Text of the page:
#20: Not enough work experience for the job? (No problem.)

shutterstock_489313348-2The ultimate problem of  job searching, especially as a graduate: you’re targeting entry-level roles, but even these require at least a couple years’ of industry work.

How are you supposed to get any exposure to the field if you can’t even land a position at the bottom of the career ladder? If an entry-level job is one that’s designed for people with no prior experience, what’s up with this requirement? Why do so many employers include it in the listing? I know this is frustrating, but not quite as bad as you might think.

In most cases, you can think of job descriptions as a hiring manager’s wish list. You’ll find all kinds of details about what your potential future boss would consider an ideal candidate – from personality traits and work style (i.e., proactive or independent) to specific knowledge or skills (i.e., understanding of CRM databases or familiarity with MATLAB) – they’ll generally also choose a certain number of years in the field based on expertise level they’re seeking. But most of the time, it’s more of a “nice to have” than a “must have” point.

But, if you’re able to convey your knowledge in a way that makes it easy for a prospective employer to see how your unique abilities would complement their needs, you stand a decent chance of surviving this initial test. SO, that means for you: if you meet 80% of the requirements listed, don’t overthink it, just apply.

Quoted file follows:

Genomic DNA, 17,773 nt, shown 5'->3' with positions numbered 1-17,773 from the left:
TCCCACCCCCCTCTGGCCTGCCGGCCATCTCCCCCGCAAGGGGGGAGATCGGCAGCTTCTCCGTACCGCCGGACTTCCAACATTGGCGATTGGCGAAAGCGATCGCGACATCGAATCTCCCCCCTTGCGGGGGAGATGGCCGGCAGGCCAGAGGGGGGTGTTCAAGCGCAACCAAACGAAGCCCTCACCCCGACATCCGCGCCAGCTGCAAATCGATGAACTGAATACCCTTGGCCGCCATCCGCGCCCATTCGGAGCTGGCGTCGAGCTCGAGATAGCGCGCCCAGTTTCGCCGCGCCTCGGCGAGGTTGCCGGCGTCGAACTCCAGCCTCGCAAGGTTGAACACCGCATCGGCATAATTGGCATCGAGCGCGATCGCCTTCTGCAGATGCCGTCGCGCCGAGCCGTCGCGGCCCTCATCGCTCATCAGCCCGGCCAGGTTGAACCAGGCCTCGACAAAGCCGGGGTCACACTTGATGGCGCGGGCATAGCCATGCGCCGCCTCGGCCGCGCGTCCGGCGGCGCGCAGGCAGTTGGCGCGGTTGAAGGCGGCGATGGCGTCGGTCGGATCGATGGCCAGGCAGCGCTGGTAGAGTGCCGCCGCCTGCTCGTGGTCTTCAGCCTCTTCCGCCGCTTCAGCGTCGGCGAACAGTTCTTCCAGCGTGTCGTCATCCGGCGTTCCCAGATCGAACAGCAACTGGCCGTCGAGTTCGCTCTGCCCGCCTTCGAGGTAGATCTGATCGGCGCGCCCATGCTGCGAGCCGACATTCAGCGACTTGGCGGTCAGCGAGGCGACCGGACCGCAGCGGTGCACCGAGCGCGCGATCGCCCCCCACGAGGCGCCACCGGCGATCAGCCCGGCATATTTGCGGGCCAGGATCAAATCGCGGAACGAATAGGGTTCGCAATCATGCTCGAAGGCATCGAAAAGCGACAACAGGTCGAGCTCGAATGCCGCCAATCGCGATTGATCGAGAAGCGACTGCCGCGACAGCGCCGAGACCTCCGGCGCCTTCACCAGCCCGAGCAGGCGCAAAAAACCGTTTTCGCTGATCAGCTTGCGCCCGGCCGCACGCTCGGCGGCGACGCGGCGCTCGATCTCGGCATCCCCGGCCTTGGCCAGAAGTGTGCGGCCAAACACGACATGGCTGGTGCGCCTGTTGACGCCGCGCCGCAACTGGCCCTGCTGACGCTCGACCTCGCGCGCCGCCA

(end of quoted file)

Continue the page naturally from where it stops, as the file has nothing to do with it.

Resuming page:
Not quite there? That’s OK, too. If it’s something you’re really excited about, and you realistically think you can handle the job, give it a shot. But don’t forget to write a customized cover letter, update your resume, and use your network to get in touch with people who work at the company you’re pursuing – or call us 😉 .

Internships, projects you completed while earning your degree, or jobs where you were charged with similar responsibilities ALL count—especially if you’re targeting entry-level opportunities. It’s really pretty simple: If it’s in the description and you’ve dealt with it in some capacity, be sure to include whatever “it” is on your resume.

At the end of the day, whether or not you qualify is more about the full package you offer, not some period of time.

Most hiring managers are going to be way more excited about an applicant with a clear passion and demonstrated exposure to some of the key elements of the role they’re trying to fill than a candidate who has the exact number of years they decided to include on the listing. Don’t let the fact that you don’t meet every single criterion in a job description hold you back.

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